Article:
WMNinTECH: From Academia to Google: Narjès Boufaden of Keatext on Building a Text Analytics Startup


For Narjès Boufaden, creating Keatext, her cloud-based AI-powered text analytics platform, was relatively easy.

But everything else, including completing FounderFuel, pitching at Google Demo Day in San Francisco, receiving money from Anges Quebec and two big US funds and going from 25 users in 10 companies in 2017 to 125 users in 30 companies a year later – the type of growth that Angels like to see – was new to her.

After a Master’s Degree and PhD in computational linguistics, two post docs and a couple years at the Computer Research Institute of Montreal (CRIM) focused on understanding natural language mathematically, Boufaden was confident in the product she could offer.

Keatext, now a SaaS solution, compiles and synthesizes huge amounts of data from surveys, online customer reviews, customer service chat sessions and social media interactions and funnels it into a custom dashboard. Clients get immediate feedback and see how that feedback changes over time as they adapt to the insights.

Boufaden credits CRIM with easing her transition into entrepreneurship. She’d worked with businesses there, applying her knowledge “to solve very specific problems in information management,” she said in an interview with MTLinTech. She left the research institute with her first client in 2010: the Government of Quebec.

She also credits Jean-Marc Rousseau (of GIRO and now CIRANO) with helping her gather a board of potential investors and find her co-founder and CTO Charles-Olivier Simard, who came onboard in 2015. That same year, they raised a pre-seed round and launched the AI-powered cloud-based version of Keatext.

“In addition to her high scientific skill, Narjès has extremely good business reflexes on top of natural leadership,” said Rousseau. “She is determined and passionate. These qualities are essential to launch a successful technology business.”

But at that point, Boufaden decided she’d need more than technical skills to grow her company. “Selling a product is different and I felt like FounderFuel would be a good way for me to learn about marketing, content, leadership, sales, while having the opportunity to connect with new investors,” she said.

As the company was already operational and had 12 employees depending on her and Simard, however, they found themselves stretched thin. “We were spending half time at FounderFuel and the other half back in the office, Charles and I, for months. I was exhausted. It’s a hard life. My weeks were mostly 80 hours,” she said.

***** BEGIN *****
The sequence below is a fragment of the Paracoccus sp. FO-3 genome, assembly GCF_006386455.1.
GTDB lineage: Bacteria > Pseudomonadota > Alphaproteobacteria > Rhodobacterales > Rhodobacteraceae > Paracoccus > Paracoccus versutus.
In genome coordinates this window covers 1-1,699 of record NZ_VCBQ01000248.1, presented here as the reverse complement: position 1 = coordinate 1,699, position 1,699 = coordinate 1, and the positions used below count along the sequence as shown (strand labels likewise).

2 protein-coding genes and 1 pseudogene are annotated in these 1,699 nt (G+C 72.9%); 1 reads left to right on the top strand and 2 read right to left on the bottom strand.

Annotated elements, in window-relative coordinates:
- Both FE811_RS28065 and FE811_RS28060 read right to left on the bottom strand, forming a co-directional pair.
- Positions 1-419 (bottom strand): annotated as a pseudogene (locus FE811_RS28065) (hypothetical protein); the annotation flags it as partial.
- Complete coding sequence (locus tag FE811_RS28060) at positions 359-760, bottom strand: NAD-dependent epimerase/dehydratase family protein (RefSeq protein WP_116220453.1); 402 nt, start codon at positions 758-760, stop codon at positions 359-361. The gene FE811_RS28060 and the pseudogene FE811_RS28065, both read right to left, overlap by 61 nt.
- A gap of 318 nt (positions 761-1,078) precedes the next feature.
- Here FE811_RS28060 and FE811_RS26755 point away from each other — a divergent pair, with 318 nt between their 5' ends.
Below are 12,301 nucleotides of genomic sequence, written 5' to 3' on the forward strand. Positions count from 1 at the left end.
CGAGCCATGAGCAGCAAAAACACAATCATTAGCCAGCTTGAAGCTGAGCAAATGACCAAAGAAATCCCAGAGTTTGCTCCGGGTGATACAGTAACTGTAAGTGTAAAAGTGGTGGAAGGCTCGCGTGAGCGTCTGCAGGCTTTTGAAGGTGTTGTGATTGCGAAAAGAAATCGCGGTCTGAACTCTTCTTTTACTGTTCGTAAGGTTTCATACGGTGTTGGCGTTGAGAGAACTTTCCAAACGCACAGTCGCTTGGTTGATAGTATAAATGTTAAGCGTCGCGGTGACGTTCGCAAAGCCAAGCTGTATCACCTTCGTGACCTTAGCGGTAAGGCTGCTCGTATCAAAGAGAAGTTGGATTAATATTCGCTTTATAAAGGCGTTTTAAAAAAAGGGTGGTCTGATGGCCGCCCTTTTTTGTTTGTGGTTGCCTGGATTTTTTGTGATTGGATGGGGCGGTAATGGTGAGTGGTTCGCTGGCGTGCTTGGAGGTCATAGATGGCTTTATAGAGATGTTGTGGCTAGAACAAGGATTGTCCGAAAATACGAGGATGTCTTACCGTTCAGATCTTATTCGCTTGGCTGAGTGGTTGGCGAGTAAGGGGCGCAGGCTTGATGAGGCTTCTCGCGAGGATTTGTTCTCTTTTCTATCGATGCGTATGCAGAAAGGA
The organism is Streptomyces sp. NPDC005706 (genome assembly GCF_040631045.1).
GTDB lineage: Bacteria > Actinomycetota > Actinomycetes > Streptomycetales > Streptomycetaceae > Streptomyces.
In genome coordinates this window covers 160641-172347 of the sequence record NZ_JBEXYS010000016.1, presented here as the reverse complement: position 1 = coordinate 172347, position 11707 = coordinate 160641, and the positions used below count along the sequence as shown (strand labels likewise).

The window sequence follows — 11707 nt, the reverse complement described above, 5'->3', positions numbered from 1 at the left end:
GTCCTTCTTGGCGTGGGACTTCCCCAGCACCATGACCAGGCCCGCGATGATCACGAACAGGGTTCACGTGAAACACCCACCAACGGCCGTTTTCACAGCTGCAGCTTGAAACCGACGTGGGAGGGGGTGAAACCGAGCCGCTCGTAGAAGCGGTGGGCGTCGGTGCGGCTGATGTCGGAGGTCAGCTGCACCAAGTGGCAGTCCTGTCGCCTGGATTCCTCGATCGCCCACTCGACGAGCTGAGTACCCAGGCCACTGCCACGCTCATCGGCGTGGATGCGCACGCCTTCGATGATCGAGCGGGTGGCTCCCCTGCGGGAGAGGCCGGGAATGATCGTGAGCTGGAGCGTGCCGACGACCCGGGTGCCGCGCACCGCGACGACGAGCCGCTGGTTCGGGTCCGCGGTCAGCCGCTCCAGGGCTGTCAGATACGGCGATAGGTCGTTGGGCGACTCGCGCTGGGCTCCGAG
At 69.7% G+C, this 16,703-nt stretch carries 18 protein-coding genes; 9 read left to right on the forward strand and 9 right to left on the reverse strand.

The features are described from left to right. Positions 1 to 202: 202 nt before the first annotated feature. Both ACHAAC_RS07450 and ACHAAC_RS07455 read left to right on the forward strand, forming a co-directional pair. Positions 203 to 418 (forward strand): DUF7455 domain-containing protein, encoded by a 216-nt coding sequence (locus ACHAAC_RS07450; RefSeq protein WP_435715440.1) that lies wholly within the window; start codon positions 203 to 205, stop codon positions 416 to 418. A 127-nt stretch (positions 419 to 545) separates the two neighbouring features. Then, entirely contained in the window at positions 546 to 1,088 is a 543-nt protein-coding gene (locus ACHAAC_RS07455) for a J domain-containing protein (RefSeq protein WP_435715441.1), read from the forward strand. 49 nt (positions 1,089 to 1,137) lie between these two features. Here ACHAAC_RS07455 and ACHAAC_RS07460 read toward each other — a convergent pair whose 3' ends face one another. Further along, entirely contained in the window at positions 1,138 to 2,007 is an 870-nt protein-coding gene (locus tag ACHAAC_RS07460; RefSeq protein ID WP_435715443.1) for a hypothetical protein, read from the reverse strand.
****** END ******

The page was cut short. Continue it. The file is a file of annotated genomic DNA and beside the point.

FounderFuel was worth it, though, adds Boufaden. “Having a better understanding of how investors look at a startup, the key metrics – some KPIs are obvious of course, like revenue – but it’s more than that: the way you pitch, the confidence when you pitch. Seeing the impact of someone knowing where she’s heading, the confidence you can show when you’re pitching, how to develop your investors deck, and how to spend time as a CEO.”

The newfound skills came in handy in San Francisco where she was invited to Google Demo Day as one of the only Canadian teams. “We came back with an investor, that was the very actionable outcome, but the interesting thing is that we were advertised a lot. We were already on the local radar and now it was on the radar of the States, snow I have a lot of investors from the States who are unsolicited. They’re really interested to know about Keatext and they look at the website and contact me by email.”

That’s led to clients all over the world. It also led to last year’s exponential growth, which was “based on partnerships with current clients who were happy with the service and suggested it to their own clients, as well as by the growth of those companies themselves,” said Boufaden. The more her software helped, the more the companies grew and the more subscriptions she sold.

The growth necessitated introducing more multilingual processing to improve her software. Keatext can now analyze English, French, Spanish and Arabic text and has the infrastructure to support more than 100 different languages. “Whenever you have a customer that’s willing to share the data, we can develop in eight or nine weeks that capability,” she said.

As a company whose software often analyzes Voice of the Employee, Boufaden is uniquely aware of the importance of employee satisfaction. But adding employees has become one of the biggest challenges. “Whenever your team gets bigger, you need to make sure everybody’s aligned and understands the corporate objectives and have all they need to achieve their objectives.”

The other initial challenge was marketing. “I didn’t necessarily see the importance of marketing right away,” said Boufaden. “Hiring two people in the sales team would have been a good thing, because two people having different interpretations of the market, bringing more feedback from customers and prospective customers, I think that would be very helpful in terms of having a better understanding of the value perceived.”

The next step for Keatext, she said, is raising a Series A and hiring a CRO. “Our founders are mostly technical people.”

Has entrepreneurship been everything Boufaden dreamed of? “I knew I wanted to have a big company,” she said. “What I didn’t know was how successful I could be. So I’m already very happy that I have these 23 people on board and these customers who see the value, so I’m taking all the wins very modestly, without screaming victory.”

Photo credit: © Keatext

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